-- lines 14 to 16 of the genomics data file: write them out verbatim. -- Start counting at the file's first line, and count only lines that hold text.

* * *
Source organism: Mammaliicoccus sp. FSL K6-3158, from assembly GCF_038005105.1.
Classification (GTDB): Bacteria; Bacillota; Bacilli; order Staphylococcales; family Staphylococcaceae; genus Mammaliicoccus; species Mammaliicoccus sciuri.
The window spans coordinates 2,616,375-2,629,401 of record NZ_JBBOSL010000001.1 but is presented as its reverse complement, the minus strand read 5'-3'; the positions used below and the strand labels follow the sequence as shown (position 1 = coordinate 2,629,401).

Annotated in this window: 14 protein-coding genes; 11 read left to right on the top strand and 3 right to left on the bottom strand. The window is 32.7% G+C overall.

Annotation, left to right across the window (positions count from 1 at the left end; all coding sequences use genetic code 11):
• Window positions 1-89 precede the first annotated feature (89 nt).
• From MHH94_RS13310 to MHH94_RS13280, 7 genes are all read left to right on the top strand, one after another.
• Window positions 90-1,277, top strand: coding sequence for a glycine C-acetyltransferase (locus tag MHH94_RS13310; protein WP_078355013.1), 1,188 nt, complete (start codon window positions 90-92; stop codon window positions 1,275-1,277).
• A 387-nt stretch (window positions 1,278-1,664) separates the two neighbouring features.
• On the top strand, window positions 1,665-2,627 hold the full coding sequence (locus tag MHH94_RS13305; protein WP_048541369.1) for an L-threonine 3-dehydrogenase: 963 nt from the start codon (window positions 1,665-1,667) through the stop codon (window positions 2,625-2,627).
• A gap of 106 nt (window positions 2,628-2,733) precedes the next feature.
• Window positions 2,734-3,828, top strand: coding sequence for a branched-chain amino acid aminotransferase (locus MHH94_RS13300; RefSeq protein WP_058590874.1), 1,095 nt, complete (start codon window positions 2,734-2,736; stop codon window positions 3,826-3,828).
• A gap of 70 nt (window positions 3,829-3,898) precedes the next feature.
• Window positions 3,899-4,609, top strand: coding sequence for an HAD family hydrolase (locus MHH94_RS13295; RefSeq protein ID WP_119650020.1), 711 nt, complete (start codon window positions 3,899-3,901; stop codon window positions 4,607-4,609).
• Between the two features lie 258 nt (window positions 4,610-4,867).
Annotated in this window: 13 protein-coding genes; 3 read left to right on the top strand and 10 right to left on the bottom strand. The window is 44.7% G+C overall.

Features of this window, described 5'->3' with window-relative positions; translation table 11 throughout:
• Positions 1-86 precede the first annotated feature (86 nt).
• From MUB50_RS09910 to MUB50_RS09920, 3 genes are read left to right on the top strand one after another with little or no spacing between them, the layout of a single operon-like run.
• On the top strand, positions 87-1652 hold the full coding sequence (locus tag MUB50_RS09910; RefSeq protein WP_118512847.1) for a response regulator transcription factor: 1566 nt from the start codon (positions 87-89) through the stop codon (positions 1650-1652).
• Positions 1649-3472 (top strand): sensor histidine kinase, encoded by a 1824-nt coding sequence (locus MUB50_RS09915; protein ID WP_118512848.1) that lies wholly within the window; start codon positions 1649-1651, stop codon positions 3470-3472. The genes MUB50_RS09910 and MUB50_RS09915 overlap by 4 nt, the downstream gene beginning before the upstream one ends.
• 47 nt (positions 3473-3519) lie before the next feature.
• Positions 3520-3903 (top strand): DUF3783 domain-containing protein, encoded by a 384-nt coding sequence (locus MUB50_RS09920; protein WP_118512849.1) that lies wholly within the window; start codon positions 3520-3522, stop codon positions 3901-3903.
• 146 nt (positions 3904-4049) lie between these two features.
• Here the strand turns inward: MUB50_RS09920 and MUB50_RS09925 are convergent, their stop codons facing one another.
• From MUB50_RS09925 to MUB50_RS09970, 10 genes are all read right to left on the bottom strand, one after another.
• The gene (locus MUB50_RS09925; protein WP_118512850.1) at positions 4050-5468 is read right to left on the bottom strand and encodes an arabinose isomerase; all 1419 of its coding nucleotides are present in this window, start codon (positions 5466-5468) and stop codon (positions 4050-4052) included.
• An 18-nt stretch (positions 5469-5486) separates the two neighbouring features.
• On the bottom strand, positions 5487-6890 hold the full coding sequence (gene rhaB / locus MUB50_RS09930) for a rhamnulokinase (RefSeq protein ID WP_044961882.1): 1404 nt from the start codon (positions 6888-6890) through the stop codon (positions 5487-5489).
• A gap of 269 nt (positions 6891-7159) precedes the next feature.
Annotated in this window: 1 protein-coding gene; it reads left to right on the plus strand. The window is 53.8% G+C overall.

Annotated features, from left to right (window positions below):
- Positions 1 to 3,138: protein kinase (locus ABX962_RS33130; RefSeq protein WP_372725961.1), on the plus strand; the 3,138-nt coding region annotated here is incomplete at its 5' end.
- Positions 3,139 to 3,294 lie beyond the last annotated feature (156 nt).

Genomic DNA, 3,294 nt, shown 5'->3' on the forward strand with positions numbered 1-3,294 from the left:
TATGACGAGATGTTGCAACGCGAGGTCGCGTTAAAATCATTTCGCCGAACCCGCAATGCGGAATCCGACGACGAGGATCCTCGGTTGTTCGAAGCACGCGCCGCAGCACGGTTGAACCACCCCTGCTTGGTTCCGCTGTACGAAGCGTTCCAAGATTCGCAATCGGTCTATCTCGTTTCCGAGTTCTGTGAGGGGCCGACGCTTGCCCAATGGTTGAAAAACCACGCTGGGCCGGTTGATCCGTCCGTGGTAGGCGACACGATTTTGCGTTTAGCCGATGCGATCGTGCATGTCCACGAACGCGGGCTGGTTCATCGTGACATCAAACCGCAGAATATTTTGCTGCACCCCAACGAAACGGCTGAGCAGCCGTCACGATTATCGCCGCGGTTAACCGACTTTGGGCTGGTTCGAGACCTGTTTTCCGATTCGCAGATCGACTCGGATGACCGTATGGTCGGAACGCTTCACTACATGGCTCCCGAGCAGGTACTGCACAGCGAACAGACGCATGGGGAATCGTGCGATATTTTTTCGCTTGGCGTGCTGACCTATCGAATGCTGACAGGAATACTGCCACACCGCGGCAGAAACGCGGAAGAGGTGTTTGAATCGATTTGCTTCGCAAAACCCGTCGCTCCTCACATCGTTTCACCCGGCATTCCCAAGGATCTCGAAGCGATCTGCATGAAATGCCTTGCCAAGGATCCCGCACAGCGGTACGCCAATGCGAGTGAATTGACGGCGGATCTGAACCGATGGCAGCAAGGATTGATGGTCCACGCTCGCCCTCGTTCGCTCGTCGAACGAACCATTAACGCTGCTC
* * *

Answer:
• Window positions 3,899-4,609, top strand: coding sequence for an HAD family hydrolase (locus MHH94_RS13295; RefSeq protein ID WP_119650020.1), 711 nt, complete (start codon window positions 3,899-3,901; stop codon window positions 4,607-4,609).
• Between the two features lie 258 nt (window positions 4,610-4,867).
Annotated in this window: 13 protein-coding genes; 3 read left to right on the top strand and 10 right to left on the bottom strand. The window is 44.7% G+C overall.